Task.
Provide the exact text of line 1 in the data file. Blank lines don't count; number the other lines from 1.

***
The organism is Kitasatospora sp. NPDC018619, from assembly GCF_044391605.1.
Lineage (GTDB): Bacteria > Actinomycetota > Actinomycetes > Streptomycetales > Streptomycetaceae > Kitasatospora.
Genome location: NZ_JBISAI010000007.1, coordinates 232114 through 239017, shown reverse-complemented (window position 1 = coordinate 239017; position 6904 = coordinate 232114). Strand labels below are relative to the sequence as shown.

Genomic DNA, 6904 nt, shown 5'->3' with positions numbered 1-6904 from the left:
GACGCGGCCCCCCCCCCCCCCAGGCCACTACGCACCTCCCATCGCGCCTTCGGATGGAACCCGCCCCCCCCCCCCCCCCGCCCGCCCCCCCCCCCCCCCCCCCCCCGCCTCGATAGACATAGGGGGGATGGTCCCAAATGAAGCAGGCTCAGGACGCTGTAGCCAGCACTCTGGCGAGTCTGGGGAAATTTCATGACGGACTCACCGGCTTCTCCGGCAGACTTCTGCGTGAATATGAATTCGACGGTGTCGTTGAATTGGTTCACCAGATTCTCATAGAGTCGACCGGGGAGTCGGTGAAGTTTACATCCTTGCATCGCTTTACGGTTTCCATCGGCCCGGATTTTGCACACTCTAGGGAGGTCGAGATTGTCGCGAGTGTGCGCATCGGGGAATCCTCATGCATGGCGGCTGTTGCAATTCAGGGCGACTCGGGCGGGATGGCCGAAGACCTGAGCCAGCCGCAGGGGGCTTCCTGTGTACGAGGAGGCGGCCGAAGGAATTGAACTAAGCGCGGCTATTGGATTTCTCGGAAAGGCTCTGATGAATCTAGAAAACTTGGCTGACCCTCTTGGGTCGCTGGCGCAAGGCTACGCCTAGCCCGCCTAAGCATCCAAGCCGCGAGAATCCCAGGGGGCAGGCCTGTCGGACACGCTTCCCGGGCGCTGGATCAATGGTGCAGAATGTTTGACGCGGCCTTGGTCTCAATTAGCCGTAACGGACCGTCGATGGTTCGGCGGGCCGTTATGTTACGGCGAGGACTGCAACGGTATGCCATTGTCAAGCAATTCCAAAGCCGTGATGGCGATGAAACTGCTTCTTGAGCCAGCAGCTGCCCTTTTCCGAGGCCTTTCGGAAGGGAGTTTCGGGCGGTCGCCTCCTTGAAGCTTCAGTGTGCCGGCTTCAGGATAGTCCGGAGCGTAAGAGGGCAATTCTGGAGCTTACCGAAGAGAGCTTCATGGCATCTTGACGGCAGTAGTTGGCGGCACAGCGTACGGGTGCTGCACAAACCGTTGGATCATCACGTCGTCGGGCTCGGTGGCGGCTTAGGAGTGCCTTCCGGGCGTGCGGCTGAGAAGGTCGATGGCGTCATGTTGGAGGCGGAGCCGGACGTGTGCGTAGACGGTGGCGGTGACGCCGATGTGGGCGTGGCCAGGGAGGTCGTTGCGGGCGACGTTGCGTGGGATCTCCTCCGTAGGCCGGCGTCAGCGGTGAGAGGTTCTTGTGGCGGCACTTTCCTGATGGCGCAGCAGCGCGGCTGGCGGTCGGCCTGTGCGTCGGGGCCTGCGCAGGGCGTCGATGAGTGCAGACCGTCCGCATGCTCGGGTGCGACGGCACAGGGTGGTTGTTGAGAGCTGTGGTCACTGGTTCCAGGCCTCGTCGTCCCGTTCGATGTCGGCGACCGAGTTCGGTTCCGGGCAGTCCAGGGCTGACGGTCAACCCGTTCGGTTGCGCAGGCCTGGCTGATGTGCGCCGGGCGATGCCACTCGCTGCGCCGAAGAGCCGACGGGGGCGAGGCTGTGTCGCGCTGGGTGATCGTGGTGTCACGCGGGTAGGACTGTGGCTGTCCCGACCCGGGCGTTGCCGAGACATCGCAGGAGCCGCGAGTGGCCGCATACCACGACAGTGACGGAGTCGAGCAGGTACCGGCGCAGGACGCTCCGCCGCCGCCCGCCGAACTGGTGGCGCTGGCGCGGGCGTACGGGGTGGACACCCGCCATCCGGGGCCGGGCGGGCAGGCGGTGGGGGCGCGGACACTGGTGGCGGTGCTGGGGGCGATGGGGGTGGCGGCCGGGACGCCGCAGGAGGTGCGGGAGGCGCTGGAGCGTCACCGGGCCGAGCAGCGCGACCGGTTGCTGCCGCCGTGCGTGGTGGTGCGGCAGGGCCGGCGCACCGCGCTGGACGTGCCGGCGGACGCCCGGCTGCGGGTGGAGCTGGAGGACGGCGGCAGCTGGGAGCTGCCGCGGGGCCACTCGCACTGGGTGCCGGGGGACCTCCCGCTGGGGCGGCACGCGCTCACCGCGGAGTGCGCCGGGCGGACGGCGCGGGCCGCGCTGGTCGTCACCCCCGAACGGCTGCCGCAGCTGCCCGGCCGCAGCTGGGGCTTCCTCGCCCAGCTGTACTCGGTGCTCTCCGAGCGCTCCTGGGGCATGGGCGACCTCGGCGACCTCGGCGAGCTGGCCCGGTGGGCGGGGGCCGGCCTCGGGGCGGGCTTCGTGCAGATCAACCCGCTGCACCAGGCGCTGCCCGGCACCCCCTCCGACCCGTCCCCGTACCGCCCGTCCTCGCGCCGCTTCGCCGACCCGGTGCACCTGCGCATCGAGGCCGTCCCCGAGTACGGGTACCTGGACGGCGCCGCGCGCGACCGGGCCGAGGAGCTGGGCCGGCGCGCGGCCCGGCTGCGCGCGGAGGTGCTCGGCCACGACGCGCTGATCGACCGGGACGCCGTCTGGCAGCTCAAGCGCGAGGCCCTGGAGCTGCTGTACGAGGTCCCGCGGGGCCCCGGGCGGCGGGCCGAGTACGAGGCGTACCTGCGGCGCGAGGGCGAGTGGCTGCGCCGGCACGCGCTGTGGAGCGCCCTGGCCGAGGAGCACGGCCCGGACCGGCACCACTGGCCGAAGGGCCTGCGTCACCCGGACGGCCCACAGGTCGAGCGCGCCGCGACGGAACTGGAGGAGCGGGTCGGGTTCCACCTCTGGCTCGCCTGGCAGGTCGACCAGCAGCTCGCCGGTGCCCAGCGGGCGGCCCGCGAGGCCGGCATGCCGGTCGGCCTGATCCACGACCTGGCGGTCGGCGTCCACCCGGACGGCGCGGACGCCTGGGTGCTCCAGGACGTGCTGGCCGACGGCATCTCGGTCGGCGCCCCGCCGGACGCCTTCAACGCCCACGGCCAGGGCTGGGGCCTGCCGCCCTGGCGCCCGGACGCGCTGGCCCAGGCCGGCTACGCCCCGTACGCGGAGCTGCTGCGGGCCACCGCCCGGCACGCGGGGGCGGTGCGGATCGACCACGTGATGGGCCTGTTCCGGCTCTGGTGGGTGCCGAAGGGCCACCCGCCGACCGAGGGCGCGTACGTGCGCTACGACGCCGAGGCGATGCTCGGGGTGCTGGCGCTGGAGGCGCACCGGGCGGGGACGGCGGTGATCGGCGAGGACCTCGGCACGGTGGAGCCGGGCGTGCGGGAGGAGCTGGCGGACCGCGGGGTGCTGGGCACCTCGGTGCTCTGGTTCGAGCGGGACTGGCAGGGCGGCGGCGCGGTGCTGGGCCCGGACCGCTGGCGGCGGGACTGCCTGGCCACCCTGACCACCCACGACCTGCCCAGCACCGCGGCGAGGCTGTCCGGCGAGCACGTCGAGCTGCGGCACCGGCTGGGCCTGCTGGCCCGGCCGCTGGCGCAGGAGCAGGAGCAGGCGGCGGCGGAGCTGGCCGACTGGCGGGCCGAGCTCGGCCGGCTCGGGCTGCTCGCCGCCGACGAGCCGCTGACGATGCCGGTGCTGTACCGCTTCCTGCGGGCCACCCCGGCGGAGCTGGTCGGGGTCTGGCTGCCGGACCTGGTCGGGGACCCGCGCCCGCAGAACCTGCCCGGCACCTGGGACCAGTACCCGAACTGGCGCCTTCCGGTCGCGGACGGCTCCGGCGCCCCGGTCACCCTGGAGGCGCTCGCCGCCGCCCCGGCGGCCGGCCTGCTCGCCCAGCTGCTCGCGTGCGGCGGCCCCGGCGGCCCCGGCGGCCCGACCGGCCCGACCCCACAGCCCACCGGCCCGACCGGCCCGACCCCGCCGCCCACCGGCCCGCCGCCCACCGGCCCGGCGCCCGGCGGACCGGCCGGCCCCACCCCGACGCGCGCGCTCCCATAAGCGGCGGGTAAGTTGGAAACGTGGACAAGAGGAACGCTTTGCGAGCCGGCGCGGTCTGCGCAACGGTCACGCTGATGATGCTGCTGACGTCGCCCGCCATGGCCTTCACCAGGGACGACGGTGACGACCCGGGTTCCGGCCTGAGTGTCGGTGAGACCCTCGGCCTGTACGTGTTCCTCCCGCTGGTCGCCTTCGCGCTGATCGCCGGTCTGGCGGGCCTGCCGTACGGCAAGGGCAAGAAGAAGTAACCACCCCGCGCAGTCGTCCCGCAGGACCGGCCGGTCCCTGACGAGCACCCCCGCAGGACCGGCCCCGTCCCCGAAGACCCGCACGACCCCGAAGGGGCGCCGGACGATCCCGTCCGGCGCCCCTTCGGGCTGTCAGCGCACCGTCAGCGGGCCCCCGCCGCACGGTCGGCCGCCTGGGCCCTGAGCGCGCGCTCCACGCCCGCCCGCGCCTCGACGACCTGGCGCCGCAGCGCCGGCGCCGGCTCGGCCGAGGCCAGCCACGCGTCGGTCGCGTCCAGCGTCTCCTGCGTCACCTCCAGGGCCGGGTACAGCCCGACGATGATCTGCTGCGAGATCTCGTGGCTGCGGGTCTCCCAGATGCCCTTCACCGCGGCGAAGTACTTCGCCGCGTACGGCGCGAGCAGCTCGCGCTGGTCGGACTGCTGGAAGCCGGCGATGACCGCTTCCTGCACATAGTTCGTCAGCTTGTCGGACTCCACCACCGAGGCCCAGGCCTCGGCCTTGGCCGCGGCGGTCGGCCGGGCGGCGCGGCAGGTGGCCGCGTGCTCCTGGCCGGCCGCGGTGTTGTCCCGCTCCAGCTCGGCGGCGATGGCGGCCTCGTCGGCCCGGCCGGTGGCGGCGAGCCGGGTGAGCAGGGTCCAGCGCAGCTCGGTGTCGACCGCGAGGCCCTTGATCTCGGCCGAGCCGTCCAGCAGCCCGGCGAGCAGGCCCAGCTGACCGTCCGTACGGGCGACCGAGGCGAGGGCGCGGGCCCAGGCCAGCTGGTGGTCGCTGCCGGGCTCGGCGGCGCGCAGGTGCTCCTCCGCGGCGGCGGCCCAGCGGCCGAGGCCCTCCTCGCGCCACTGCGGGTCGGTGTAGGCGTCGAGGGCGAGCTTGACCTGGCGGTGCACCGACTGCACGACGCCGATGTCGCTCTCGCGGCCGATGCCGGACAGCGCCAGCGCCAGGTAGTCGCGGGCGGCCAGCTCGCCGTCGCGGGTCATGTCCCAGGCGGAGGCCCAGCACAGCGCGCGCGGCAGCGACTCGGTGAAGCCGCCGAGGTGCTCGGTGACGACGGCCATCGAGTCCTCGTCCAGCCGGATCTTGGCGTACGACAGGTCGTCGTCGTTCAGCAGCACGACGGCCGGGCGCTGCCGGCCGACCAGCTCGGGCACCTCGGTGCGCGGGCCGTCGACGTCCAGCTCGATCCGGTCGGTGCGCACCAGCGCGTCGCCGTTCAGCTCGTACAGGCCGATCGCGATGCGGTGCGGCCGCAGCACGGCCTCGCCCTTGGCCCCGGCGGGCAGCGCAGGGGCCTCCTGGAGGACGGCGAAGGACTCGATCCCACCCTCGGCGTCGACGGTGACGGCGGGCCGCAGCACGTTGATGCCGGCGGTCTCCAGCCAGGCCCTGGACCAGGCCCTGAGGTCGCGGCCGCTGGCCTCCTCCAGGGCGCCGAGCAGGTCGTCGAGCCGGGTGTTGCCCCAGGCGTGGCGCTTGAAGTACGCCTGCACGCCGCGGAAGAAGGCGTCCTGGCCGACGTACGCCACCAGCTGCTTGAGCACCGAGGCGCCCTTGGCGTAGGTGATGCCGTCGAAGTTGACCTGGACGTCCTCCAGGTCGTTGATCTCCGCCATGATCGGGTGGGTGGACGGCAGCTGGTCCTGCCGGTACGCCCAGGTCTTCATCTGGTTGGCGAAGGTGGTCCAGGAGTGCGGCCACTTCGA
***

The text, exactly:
The organism is Kitasatospora sp. NPDC018619, from assembly GCF_044391605.1.